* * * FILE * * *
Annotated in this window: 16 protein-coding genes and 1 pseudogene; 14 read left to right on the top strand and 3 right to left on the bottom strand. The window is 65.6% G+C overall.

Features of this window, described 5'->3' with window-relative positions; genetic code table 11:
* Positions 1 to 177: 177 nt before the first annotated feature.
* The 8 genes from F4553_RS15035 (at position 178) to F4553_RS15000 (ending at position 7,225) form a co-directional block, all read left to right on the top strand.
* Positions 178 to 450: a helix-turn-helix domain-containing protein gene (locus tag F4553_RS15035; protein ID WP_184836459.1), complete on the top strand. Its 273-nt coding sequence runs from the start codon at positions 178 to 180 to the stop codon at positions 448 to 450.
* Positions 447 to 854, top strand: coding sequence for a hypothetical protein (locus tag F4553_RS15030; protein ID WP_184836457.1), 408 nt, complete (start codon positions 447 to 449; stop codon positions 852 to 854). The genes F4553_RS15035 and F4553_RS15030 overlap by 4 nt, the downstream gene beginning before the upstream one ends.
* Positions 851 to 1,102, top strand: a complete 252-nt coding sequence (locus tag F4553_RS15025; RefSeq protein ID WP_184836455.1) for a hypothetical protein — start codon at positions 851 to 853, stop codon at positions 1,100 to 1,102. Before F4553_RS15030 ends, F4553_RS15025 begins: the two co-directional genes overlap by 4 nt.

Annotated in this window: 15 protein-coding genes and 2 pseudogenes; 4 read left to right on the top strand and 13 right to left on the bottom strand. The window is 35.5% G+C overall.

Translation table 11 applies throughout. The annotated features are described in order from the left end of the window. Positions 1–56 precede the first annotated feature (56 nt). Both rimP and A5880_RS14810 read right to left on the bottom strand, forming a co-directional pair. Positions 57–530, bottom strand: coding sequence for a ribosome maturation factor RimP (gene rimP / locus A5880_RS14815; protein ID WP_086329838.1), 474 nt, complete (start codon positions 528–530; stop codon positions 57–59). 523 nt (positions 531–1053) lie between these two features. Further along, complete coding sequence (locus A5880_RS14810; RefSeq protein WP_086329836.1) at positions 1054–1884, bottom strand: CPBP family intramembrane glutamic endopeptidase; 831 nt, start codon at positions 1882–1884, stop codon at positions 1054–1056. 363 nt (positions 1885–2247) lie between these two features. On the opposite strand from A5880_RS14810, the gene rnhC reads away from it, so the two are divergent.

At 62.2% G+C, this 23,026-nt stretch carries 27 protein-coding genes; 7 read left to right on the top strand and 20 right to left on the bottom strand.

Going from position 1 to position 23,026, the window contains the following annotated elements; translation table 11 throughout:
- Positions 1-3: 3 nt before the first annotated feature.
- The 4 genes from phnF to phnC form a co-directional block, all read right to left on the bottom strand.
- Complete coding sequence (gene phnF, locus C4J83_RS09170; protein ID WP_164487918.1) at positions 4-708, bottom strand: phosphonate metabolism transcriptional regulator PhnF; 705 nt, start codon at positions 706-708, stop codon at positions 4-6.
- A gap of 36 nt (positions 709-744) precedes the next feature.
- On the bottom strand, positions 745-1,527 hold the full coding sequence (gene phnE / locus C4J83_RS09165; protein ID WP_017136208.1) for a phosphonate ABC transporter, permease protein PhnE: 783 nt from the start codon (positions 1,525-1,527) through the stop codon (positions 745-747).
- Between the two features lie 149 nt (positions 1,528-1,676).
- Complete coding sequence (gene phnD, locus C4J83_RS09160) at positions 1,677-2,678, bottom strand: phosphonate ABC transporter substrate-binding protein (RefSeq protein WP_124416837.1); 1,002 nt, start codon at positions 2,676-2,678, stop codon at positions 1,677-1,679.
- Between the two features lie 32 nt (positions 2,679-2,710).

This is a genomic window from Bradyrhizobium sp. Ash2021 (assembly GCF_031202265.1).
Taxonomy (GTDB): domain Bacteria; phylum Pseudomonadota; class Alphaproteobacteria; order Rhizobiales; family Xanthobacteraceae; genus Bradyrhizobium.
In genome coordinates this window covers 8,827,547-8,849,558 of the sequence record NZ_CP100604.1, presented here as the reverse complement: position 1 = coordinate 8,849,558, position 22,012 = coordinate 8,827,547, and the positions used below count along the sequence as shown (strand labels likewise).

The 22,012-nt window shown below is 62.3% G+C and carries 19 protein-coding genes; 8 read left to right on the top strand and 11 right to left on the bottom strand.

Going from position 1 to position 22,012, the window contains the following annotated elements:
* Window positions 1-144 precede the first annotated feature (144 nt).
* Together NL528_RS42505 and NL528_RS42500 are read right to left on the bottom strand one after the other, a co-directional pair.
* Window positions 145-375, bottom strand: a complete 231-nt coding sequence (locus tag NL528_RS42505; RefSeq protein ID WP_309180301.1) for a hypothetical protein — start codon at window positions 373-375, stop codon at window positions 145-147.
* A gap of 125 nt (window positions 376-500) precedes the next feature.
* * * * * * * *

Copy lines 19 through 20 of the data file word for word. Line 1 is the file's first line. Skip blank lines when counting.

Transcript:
- Between the two features lie 32 nt (positions 2,679-2,710).

This is a genomic window from Bradyrhizobium sp. Ash2021 (assembly GCF_031202265.1).